How does the administration's effort compare, then vs. now?

As far as I can see, they are not pushing this new consumer protection/safety agency hard enough.

Some sources claim that Secretary Geithner is fully on board with the Agency, and certainly he has mentioned it in public. But there is no sign of the frenzied effort that accompanied efforts to launch the PPIP—when, for example, almost every economist in the administration seemed pressed into service to call potential critics and ask them to "give it a chance."

One symptom of this "effort gap" is that counter-arguments and disinformation about the proposed agency begin to gain the upper hand. One senior executive recently told me that this agency would have unprecedented powers to determine the decision of individual products—"something not even the FDA can do."

Of course, this is nonsense. The new agency would be powerful—and thus it is feared by the industry—and presumably it would be able to prevent sufficiently toxic products from being sold. Hopefully, it will also be able to require that all financial institutions also offer some vanilla products, to make consumers' choices easier. But the idea that an agency would design the details of all products for any sector is both implausible and a malicious rumor being spread by opponents (actually, it reminds me of the pushback from meatpackers, and others, early in the 20th century).

If Treasury is so supportive of this new Agency, now is the time to launch public, high profile, and clever counterattacks. By the time the legislation is being voted on, it will be too late.

And in this context, the administration should push hard on one of the great ironies here. Financial sector executives like to stress the importance of "consumer confidence," and they urge the government to take steps to restore this confidence (e.g., with a straight face, suggesting even more really cheap credit from the Fed to their favorite sector).

But the same people completely reject the idea that consumers will feel more confident about financial products if there is finally some serious consumer protection around those products. Whenever people learn—or just fear—that a particular food product is unsafe, they stop buying it. When the stock market ripped people off in the late 1920s, it took legislation with real teeth to rebuild investor confidence—take a look at, for example, the Securities Exchange Act of 1934. And the entire edifice of modern medicine is based on the idea that someone in government will make the call, right or wrong, on whether a compound can be regarded as a helpful drug—as opposed to colored water or something actually poisonous, which is what was sold as "patent medicine" 100-150 years ago.

If Treasury and the administration really want a Consumer Protection/Safety Agency for finance, they need to kick their support campaign into much higher gear immediately.

Larry Summers' New Model: Details, Contradictions and Odd Assumptions (July 11)

Larry Summers had "lunch with the FT" (p.3 in the Life and Arts section today)—although unfortunately the paper does not report when this happened; a week or two makes quite a difference these days.

Putting this next to his April speech to the IDB, Summers' view of the way forward has a few problems.

Summers says: "The American problem this time has more in common, at least qualitatively, with the Japanese post-bubble problem, where the issue was not reassuring foreigners but maintaining sufficient domestic demand to push the economy forward."

But Japan had a chronic current account surplus, which became bigger as firms saved more in order to pay down their debts during the 1990s. The Japanese government could finance its deficit domestically—and the country exported capital consistently. In contrast, with our well-established and large current account deficit and our eye-popping budget deficit, we rely much more on the confidence of foreigners—unless Summers is assuming that the increase in our private sector savings will be truly enormous.

As Summers says, quite accurately, the Asian and other crises of the late 1990s,

"… took the form of a foreign lack of confidence in a country that led to a mass withdrawal of funds and made reassuring foreigners the central priority. That's why interest rates often had to be increased."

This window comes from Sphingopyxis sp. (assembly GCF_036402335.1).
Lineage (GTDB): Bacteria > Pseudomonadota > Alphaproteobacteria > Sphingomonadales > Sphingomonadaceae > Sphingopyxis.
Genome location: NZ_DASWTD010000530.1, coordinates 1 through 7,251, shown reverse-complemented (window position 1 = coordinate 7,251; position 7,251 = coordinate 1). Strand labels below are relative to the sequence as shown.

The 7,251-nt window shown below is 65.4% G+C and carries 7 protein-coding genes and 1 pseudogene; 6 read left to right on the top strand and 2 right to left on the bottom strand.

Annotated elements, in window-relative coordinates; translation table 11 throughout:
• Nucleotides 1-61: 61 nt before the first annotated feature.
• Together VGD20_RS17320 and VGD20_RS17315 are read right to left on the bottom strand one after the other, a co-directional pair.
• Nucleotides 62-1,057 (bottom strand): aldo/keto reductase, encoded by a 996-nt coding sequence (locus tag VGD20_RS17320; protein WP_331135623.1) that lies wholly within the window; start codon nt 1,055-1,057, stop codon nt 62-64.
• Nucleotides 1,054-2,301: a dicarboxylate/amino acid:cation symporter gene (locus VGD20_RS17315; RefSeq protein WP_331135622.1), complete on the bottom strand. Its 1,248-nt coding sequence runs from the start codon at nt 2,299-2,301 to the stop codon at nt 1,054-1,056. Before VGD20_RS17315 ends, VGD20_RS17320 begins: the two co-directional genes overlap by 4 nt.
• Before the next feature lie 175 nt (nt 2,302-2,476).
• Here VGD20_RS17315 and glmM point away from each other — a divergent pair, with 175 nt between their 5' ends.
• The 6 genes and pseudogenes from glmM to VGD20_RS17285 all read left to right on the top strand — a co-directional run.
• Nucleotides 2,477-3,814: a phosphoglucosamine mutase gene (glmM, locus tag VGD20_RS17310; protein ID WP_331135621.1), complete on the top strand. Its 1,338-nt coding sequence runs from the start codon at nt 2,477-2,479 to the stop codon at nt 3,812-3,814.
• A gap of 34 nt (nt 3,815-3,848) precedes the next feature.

Surely, we face some sort of hybrid Japan/emerging market crisis. Or perhaps we are heading towards blending Japan in the 1990s and the US in the 1970s, i.e., there has been a permanent shock (oil then v. financial sector now) to which we should adjust, and if we attempt to postpone that adjustment excessively through overly expansionary macro policies, we'll experience a great deal of inflation.

On Japan in the 1990s, Summers is famous for first arguing it was an aggregate demand problem and later coming to the view that the banks were undercapitalized and—without this—the economy could not sustain a recovery. His ideas on the US are likely to go through the same evolution.

It is also striking that he makes no mention of balance sheets problems, either for consumers or businesses—in Japan then or the US now. It sounds like he is getting ready to push for a second fiscal stimulus—actually, for him this would be the third stimulus, as he argued hard for the tax cut stimulus of early 2008.

Summers is almost certainly wrong when he says, "The very great enthusiasm for accumulating reserves that one saw globally is likely to be a smaller factor over the next decade than it has been in recent years." On the contrary, most emerging markets are glad they had more reserves than in the past and are now wondering about how to build up those reserves further. This may, of course, help the US sell some of its forthcoming government debt—but it doesn't reduce "global imbalances" or address the fact that we are on an unsustainable public debt and foreign debt path. Most of all, it lets us dig a deeper hole for ourselves and for the world economy.

More broadly, Summers continues to argue, at least implicitly, that we face a temporary shock or one-off aberration of some kind. He distinguishes sharply "fixing" the banking system and "getting the economy out of the rut" from long-run issues, "like fixing health-care, like having real energy policy, like reforming education." He apparently does not see much by way of connections between these two sets of issues.

But doesn't the economic and political power of our troubled banking system threaten our longer run opportunities? Aren't our nonfinancial reform options (e.g., on universal healthcare coverage) already limited by the doubling of government debt (towards 80% of GDP) we are undertaking as a direct consequence of financial sector misfeasance? And won't Medicare—and much else—be undermined by the behavior of "too big to fail" banks down the road?

Summers has commendably switched some of his rhetoric, so now he emphasizes nonfinancial technology development—presumably in the private sector—as the road to sustainable growth. And he rightly contrasts this with the financial engineering that brought us to this point. But does his model really offer the most plausible or appealing path from here to there?